Engaging Refugee Youth in STEM Research and Education
Researchers have developed a 3-year STEM project in which refugee students will learn physics and
computer programming principles while building devices that detect cosmic rays in Earth's atmosphere.
Researchers from the Emma Eccles Jones College of Education and Human Services are collaborating with the University of Utah to study how refugee students, particularly those who speak minoritized languages or dialects, are socialized into or out of STEM disciplines.
Refugee youth are particularly vulnerable to exclusion from STEM fields due to limited exposure to STEM education, interruptions to schooling following displacement, and their status as linguistic, cultural, ethnic, socioecomonic, or racial minorities. Refugee students may also experience conflict between their family or community culture and identity and the personal characteristics expected for success in STEM settings.
An interdisciplinary research team led by Tino Nyawelo of the University of Utah is comprised of physicists, math and science education researchers, and digital storytelling designers, including Utah State University professors Sarah Braden, Sherry Marx, Aryn Dotterer and graduate assistant Bolaji Bamidele.
The team has developed a three-year project to better understand the challenges these students face and how to mitigate them. A group of nearly 30 teens will learn physics and computer programming principles by building detectors for cosmic rays, which are highly energetic particles that constantly collide with Earth’s atmosphere.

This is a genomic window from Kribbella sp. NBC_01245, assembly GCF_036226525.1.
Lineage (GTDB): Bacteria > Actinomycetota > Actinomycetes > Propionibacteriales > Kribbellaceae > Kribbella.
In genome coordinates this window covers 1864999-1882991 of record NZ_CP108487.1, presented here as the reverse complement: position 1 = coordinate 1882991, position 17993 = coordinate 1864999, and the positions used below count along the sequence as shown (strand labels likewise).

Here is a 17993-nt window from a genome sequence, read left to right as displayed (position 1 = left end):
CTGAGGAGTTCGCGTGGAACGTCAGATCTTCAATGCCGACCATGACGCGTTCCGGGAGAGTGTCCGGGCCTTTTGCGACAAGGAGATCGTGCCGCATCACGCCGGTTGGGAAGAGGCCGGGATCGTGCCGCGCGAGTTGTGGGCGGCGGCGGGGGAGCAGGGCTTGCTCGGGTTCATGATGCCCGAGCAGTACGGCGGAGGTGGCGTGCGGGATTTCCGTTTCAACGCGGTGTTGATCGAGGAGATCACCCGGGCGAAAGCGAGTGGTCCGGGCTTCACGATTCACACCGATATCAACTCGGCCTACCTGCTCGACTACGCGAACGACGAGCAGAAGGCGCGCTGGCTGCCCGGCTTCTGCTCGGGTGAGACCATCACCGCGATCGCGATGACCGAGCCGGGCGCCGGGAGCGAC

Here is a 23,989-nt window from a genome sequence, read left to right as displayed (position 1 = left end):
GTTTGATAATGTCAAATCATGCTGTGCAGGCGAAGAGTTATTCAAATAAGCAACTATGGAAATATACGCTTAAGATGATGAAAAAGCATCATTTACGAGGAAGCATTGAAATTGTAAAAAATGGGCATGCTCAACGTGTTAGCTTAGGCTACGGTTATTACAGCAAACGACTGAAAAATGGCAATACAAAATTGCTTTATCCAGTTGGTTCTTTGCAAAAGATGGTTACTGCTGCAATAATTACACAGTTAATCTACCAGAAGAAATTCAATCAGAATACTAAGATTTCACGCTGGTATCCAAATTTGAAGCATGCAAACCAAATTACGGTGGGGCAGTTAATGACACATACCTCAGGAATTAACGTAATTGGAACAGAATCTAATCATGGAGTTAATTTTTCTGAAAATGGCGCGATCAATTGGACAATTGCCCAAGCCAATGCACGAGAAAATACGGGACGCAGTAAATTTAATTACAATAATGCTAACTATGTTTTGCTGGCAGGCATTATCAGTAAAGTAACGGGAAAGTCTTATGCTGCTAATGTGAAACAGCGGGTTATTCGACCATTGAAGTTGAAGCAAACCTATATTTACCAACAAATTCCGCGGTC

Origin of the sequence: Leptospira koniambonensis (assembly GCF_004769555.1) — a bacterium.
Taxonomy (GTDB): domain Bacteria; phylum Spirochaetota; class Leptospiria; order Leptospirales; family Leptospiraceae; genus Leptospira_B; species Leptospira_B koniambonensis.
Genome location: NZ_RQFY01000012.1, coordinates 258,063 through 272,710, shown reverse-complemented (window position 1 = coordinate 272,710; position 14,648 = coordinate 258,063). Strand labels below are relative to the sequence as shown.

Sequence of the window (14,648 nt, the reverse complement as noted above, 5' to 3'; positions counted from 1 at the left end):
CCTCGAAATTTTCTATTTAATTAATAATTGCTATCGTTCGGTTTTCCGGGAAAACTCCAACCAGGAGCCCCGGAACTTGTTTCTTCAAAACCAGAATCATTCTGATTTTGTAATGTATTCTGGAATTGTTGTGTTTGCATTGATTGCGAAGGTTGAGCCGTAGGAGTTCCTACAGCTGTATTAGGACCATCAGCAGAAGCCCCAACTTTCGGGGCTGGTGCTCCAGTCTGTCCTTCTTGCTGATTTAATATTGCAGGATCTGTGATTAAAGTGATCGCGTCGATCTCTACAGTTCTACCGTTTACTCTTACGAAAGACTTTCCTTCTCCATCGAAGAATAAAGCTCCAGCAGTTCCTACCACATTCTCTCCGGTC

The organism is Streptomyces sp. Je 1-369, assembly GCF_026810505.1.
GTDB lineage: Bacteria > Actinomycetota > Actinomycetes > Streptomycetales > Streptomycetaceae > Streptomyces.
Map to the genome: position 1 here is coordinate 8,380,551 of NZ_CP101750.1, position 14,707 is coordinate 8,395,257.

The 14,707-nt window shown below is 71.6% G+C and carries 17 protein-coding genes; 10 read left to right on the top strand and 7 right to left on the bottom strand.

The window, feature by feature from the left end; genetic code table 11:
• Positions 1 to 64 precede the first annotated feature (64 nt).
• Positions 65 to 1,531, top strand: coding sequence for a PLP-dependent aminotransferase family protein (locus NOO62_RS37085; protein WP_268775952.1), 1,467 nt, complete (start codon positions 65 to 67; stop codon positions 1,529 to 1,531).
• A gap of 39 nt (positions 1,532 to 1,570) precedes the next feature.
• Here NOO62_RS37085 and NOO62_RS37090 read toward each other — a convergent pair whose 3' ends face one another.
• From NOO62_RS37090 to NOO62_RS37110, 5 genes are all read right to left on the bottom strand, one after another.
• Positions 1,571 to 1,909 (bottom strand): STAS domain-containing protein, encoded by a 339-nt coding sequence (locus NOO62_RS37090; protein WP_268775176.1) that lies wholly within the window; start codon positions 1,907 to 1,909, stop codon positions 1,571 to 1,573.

Students will be taught using an instructional approach that builds from their home languages and cultures, and they will have opportunities to present what they have learned and reflect on their own STEM identity development over the course of the project.
Sarah Braden, School of Teacher Education and Leadership professor at Utah State, is one of the principal researchers on the team. She has two goals: to understand the degree to which students from minoritized backgrounds are disenfranchised from STEM fields, and to explore more equitable learning environments through instructional design, teaching practice, and education policy.
“We have three years to explore these questions and try to make a positive impact in the lives of one set of teens,” she said. “We hope that the students who participate in our program will leave with a deep appreciation for and interest in science, and a sense of self-efficacy in being capable of pursuing STEM degrees beyond high school if they choose to.”
The project is backed by a $1.1 million grant from the National Science Foundation and is part of an after-school program called Refugees Exploring the Foundations of Undergraduate Education In Science, which Nyawelo founded in 2009 to help middle and high school refugee students thrive in STEM subjects.